If you need to know more about aluminium and steel - for school, work or home – these resources are just for you


• Steel is the world’s most recycled material.

• Steel packaging is used for drink cans, food and petfood cans, paint cans, aerosols and containers of many other household and industrial products.

• The average New Zealand family uses six steel cans per week.

• Steel cans are the easiest type of packaging to recycle as they can be
picked out of the garbage and recycling waste by magnetic separation.

• Each steel can is 100% recyclable. It can be recycled over and over again into new products like, bikes and of course new steel cans.

• The steel can was first developed in the early nineteenth century to solve the problem of keeping food fresh for the soldiers in battle

• Steel cans, often called tin cans, have only a very thin layer of tin - 15 millionths of an inch thick to prevent corrosion – thinner than the skin of a soap bubble.

• Some 2 billion steel cans are recycled on average each year – that’s about seven million cans every working day, enough to make a circle around the world five times.

• Today’s steel can weighs 40% less than it did 30 years ago – saving raw materials and making lighter work of the weekly shopping basket.

• Producing steel from recycled material saves 75% of the energy needed to make steel from virgin material.

• For every tonne of steel cans recycled 1.5 tonnes of iron ore, 0.5 tonnes of coal and 40% of water required in the production process is saved.

The Steel Making Process

Every year the New Zealand steel industry recycles almost one million tonnes of scrap steel from recycled cans, cars, appliances, construction materials and other steel products. This scrap is melted down to produce new steel. Steel cans, including food, paint and aerosol cans, are an important part of the steel recycling loop and were recycled at a rate of approximately 340,000 tonnes in 2004 – which is 53% of all steel cans used.

Recycling is an integral part of the steel making process. Steel mills use one of two types of furnaces to make new steel. Both furnaces recycle old steel products into new steel, but each is used to create different products for varied applications.

The first - the basic oxygen steel making process - uses a maximum of 25% scrap steel to make new steel. This furnace produces the steel used in flat-rolled steel products, such as cans, appliances and automobiles.

The other type of steel making furnace - the electric arc furnace - melts virtually 100% scrap steel to make new steel. This steel is used primarily to make products that are long shapes, like steel plate, rebar and structural beams.

And, since all new steel products contain recycled steel, when you buy steel you help to close the recycling loop by buying recycled!

The Continuous Recycling Loop Of Steel

When you return your used steel cans for recycling, you are helping to ensure that new steel products are made from recycled steel. Steel can be recycled again at the end of their useful lives. Used steel cans are recycled into new steel cans, which may one day be recycled again into an appliance like a fridge or washing machine.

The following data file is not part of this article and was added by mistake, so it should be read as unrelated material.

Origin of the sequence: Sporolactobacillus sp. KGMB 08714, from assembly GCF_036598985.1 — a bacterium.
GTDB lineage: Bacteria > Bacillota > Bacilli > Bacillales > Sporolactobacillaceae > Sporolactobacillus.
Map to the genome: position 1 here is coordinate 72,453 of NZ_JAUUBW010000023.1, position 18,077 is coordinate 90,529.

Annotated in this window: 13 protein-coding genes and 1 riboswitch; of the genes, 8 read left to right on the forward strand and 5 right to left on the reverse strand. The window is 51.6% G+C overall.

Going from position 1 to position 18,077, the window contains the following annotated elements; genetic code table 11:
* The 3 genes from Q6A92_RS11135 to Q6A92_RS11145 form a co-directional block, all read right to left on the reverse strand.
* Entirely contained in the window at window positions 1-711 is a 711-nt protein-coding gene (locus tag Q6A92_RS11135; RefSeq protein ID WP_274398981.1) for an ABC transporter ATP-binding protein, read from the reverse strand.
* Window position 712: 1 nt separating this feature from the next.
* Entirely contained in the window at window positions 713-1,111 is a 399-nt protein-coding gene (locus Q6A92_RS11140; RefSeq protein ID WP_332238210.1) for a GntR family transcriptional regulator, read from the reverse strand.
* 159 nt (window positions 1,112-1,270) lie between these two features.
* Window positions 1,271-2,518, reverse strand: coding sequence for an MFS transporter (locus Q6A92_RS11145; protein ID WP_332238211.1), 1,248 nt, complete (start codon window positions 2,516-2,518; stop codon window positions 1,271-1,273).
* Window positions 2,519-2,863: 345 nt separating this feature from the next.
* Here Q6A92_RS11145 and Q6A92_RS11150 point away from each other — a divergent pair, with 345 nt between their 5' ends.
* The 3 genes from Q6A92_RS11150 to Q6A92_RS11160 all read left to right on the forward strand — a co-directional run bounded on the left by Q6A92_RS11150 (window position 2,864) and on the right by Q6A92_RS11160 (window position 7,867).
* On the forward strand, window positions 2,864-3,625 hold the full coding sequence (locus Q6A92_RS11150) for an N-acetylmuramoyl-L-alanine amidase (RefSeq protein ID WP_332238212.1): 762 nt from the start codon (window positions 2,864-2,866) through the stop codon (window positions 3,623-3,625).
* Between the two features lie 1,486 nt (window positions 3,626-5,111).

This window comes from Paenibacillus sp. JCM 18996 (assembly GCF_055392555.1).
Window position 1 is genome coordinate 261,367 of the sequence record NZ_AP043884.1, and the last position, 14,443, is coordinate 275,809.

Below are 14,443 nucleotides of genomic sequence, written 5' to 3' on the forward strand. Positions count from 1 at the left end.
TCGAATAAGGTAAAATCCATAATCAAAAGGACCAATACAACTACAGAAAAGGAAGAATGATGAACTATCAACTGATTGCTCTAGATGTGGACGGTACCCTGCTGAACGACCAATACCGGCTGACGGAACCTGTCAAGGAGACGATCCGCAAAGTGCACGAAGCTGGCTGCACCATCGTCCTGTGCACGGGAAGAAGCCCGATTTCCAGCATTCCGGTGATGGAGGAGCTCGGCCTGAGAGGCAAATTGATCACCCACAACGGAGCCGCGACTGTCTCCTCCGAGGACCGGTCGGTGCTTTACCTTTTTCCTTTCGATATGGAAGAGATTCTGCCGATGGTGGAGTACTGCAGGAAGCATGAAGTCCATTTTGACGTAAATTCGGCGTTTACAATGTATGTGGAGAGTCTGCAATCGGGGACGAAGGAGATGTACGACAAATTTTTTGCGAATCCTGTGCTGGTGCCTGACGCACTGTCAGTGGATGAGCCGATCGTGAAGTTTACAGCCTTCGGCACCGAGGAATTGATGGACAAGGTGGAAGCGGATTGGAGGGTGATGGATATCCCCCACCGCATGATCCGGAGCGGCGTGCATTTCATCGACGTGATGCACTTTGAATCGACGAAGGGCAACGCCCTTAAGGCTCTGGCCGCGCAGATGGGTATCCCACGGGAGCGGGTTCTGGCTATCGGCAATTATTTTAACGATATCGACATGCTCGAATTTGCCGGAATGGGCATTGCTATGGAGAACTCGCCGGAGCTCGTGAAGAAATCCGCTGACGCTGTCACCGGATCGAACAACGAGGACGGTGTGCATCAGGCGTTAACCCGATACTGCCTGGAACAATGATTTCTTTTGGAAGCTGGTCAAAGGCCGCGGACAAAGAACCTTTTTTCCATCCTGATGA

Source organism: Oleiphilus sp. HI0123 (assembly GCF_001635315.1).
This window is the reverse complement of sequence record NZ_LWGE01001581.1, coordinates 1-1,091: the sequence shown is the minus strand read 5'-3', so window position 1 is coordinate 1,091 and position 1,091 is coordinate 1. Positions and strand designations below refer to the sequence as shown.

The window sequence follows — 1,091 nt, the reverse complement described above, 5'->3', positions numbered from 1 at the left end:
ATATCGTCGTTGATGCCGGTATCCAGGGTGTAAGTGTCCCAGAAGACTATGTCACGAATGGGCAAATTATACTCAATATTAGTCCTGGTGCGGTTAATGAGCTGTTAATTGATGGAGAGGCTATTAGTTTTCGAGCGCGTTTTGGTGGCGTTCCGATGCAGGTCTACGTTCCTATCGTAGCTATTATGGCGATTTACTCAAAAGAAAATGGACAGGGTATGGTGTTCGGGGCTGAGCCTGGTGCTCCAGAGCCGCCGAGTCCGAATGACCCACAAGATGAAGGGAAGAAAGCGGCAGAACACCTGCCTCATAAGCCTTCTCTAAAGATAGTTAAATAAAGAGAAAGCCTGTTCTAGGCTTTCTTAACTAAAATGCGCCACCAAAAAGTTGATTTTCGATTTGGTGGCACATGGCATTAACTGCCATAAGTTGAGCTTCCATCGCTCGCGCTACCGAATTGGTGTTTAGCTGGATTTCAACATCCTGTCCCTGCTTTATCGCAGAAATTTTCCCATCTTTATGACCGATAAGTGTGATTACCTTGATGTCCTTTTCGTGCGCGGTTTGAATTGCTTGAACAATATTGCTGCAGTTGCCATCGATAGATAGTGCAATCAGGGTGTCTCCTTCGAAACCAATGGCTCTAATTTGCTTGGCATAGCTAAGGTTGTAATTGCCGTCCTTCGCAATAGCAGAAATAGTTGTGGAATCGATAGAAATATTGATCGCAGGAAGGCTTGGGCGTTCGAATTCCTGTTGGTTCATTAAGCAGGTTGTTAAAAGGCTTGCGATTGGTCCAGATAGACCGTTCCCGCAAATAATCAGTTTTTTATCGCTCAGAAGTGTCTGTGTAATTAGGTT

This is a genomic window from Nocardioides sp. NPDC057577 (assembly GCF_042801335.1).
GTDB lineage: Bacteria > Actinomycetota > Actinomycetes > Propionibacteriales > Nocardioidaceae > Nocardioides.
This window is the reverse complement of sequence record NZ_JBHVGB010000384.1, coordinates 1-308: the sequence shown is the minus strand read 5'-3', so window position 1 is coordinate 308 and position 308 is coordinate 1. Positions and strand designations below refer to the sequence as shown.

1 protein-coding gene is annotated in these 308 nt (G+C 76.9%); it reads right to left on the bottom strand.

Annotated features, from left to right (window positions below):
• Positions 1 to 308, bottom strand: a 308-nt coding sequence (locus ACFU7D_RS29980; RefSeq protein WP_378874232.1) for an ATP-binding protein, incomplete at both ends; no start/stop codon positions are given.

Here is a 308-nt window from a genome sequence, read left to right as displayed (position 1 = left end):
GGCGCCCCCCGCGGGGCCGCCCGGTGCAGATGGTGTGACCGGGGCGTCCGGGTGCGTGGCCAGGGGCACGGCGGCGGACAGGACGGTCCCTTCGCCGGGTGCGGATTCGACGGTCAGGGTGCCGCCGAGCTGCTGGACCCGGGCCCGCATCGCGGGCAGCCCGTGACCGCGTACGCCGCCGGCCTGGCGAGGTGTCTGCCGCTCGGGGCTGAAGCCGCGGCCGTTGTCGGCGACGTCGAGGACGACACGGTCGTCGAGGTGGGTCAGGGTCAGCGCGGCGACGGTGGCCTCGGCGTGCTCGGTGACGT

An infrastructure of ferrous scrap processors exists to prepare all types of steel products for recycling. Processors prepare and ship scrap steel to steel mills and foundries for remelting into new steel.

When you realise how useful steel is, it seems a terrible waste to send it to landfill!




• If you recycle 6 aluminium cans it offsets enough carbon emissions equal to a 10km journey by car, 12 km by bus and 15km by train.

One recycled aluminium can saves enough energy to run a television for three hours

(click to enlarge)

Aluminium Industry - Features & Benefits of Cans

Aluminium is produced from bauxite, a clay-like ore that is rich in aluminium compounds. The aluminium is only found as a compound called alumina, which is a hard material consisting of aluminium combined with oxygen. This alumina has to be stripped of its oxygen in order to free the aluminium. The alumina is dissolved in a molten salt at a reduction plant and a powerful electric current is run though the liquid to separate the aluminium from the oxygen. This process uses large quantities of energy.

Recycling 1kg of aluminium saves up to 6kg of bauxite, 4kg of chemical product and 14 kWh of electricity.

Recycling aluminium requires only 5% of the energy and produces only 5% of the CO2 emissions as compared with primary production and reduces the waste going to landfill. Aluminium can be recycled indefinitely, as reprocessing does not damage its structure. Aluminium is also the most cost-effective material to recycle.

A recycled aluminium can saves enough energy to run a television for three hours.

Global Recovery Rates

Looking at recovered recyclables New Zealand is neither a poor nor star performer in international context.  In general New Zealand has recycling rates above lower performing countries in the developed world such as Italy (42%), Spain (19%), UK (37%) and USA (53%) and are generally at a similar level to mid performing countries such as Brazil (64%) and Canada (63%).  When benchmarked against other high recycling countries such as Switzerland (90%), Norway (82%), Germany, (72%) we find that the use of regulated recycling measures and packaging directives by the EU (and economic drivers that result from them) also influence superior recycling rates in these countries.  One finding worth noting is that recycling rates are not always on the increase; This demonstrates that considerable effort is required in New Zealand in order to maintain recycling rates through community education, the expansion and upgrading of services

Download educational resource about metals

Download Level 2-4+ lesson plan about Metals used for Packaging

Download Level 3-5 lesson plan on Alumnium

All information is copyrighted to New Zealand Packaging Council